Once, Android’s primary challenge was the iPhone: proving that Google’s open-source platform – and the devices that ran it – were good enough to share retail space with Apple’s groundbreaking smartphone. Now, with dominant market-share and increasingly polished handsets, the battle is between ‘droids. Into the fray drops the HTC Sensation, the company’s new dual-core flagship. It’s certainly the best-spec’d HTC to date, but is it enough to beat Samsung’s all-conquering Galaxy S II? Check out the full SlashGear review after the cut.
In many ways, HTC’s approach with the Sensation is the antithesis of Samsung’s strategy. Where the Galaxy S II aimed for the “thinnest smartphone” title, compromising hand-feel in its rush to shed ounces, HTC has come up with a thicker device that feels far more in keeping with the flagship positioning. At 4.96 x 2.57 x 0.44 inches and 5.22oz, and combining a unibody metal chassis with soft-touch plastic inserts, the Sensation is slightly longer, slightly deeper, slightly narrower and a fair bit heavier than the GSII.
Opinions proved divided when we asked people for their favorite, some liking the waifish construction of the Samsung and others preferring the reassuring solidity of the HTC. It’s worth noting that the more curved chassis of the Sensation helps disguise its size and actually makes it feel smaller face-on than the Galaxy S II. It’s creak-free, too, and unlike the fiddly pop-off doors of previous HTCs, the entire rear panel unclips and the guts of the smartphone lift out to allow access to the battery compartment, SIM slot and microSD slot.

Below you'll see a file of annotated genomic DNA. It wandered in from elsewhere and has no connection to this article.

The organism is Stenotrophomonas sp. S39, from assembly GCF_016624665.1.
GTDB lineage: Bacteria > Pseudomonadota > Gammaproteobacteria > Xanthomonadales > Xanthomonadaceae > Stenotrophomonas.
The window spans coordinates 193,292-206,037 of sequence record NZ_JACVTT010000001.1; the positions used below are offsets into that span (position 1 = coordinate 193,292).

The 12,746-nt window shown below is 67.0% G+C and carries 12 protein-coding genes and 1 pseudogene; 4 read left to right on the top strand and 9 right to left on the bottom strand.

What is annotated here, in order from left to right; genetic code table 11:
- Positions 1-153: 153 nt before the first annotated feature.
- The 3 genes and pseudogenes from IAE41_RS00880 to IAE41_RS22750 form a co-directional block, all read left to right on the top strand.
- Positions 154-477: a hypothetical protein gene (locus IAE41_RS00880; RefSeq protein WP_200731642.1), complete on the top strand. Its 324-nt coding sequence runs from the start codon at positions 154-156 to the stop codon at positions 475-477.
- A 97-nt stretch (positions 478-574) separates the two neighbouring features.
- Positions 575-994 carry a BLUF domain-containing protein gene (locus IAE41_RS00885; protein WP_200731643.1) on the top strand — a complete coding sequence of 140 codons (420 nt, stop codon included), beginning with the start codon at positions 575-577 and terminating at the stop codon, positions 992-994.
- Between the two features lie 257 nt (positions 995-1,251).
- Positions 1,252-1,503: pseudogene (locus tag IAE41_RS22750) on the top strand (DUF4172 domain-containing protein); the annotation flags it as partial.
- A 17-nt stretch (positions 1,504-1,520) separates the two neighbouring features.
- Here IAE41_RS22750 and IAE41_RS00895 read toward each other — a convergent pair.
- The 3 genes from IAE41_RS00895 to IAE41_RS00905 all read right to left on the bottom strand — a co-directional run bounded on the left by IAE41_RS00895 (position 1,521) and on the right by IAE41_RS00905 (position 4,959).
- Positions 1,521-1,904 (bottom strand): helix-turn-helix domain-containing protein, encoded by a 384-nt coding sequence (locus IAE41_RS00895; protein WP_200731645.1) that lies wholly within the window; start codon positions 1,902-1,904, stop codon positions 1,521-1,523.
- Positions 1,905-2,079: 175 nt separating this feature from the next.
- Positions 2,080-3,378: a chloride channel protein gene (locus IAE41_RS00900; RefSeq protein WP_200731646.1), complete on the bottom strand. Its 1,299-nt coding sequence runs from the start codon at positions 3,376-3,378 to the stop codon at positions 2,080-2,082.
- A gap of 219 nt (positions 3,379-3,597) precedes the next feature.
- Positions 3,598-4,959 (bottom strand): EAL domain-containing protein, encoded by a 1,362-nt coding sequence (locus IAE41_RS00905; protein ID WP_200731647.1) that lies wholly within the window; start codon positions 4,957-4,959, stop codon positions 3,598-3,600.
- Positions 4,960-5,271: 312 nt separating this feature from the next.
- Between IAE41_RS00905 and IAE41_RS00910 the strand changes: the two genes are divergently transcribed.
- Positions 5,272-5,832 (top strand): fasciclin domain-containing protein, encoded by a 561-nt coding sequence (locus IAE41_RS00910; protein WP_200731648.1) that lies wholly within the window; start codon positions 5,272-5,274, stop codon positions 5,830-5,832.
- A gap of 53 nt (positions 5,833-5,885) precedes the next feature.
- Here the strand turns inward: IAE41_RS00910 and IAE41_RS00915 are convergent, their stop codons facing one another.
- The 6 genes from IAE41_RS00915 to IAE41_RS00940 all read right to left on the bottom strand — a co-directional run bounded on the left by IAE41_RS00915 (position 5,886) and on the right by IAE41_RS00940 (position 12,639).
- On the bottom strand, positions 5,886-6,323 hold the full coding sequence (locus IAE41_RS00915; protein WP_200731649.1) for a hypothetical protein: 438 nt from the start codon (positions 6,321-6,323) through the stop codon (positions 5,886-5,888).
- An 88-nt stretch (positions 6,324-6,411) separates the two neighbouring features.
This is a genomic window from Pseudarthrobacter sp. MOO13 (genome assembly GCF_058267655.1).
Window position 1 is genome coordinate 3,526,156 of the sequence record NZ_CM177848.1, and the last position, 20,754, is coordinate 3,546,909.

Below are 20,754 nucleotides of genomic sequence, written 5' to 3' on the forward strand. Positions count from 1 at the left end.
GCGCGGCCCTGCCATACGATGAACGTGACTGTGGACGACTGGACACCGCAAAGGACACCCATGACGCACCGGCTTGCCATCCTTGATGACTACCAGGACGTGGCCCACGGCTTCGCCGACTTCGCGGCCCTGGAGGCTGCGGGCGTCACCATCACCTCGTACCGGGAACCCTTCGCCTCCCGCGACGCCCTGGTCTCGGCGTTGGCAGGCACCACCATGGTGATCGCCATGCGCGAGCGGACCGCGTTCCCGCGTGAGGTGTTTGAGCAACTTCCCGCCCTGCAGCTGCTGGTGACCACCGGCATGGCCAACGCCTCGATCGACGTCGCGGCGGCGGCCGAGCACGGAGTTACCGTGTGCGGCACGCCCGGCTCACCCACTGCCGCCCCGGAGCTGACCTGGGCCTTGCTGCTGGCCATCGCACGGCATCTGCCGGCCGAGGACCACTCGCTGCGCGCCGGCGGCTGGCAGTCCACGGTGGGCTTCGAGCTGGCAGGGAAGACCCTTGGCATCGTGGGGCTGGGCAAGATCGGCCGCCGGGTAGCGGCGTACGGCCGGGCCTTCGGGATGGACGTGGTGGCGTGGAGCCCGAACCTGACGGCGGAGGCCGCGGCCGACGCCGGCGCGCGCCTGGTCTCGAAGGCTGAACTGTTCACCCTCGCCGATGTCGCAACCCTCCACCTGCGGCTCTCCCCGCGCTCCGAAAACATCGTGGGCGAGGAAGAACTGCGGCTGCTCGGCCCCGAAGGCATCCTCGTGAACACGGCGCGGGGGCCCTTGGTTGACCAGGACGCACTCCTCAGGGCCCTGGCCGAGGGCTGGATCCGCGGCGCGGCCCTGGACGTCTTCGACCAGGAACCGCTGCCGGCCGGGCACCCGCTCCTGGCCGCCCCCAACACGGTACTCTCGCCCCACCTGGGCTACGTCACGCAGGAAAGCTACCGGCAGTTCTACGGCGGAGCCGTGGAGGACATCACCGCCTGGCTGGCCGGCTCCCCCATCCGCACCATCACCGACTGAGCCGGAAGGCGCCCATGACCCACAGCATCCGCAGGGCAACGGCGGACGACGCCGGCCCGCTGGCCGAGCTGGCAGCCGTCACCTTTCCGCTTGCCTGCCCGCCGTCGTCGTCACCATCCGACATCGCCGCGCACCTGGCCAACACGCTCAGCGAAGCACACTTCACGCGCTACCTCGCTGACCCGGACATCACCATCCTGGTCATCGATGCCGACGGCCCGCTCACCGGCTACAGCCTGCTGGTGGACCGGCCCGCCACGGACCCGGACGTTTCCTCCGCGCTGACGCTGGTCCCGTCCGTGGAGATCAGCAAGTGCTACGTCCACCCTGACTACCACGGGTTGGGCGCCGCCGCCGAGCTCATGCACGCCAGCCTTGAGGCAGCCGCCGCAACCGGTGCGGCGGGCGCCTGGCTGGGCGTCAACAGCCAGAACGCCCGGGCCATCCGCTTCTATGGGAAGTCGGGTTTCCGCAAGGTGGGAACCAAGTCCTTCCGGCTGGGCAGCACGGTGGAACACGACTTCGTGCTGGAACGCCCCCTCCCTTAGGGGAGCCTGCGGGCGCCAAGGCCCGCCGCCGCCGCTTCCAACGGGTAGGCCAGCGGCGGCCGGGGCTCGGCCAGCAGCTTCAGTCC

Up front is a 4.3-inch qHD 960 x 540 resolution LCD display and four touch-sensitive buttons underneath, fronted with a sheet of Gorilla Glass that tapers up to the edges. This meniscus helps keep the glass off the table when you flip the Sensation face-down – handy, since doing so automatically silences incoming calls – as well as giving your thumb some tactile feedback when it’s approaching the edge of the display. The panel itself is bright and crisp, the extra pixels leaving graphics and text smooth and very readable. It’s particularly useful in the browser, where pages can often be read without first zooming, though ebooks and videos look great too.
HTC Sensation unboxing & hands-on:
Things are advanced inside, too, with the Sensation providing the first real outing for Qualcomm’s new Snapdragon MSM8660 processor. A 1.2GHz dual-core chip, the MSM8660 differs from rivals in offering asynchronous cores that can run at different frequencies and voltages, unlike most synchronous processors on the market today. HTC reckons that adds up to reduced power consumption, since it can scale to suit whatever app you’re running in a more granular fashion. It’s paired with Adreno 220 graphics, and altogether makes the Sensation HTC’s most powerful Android device so far.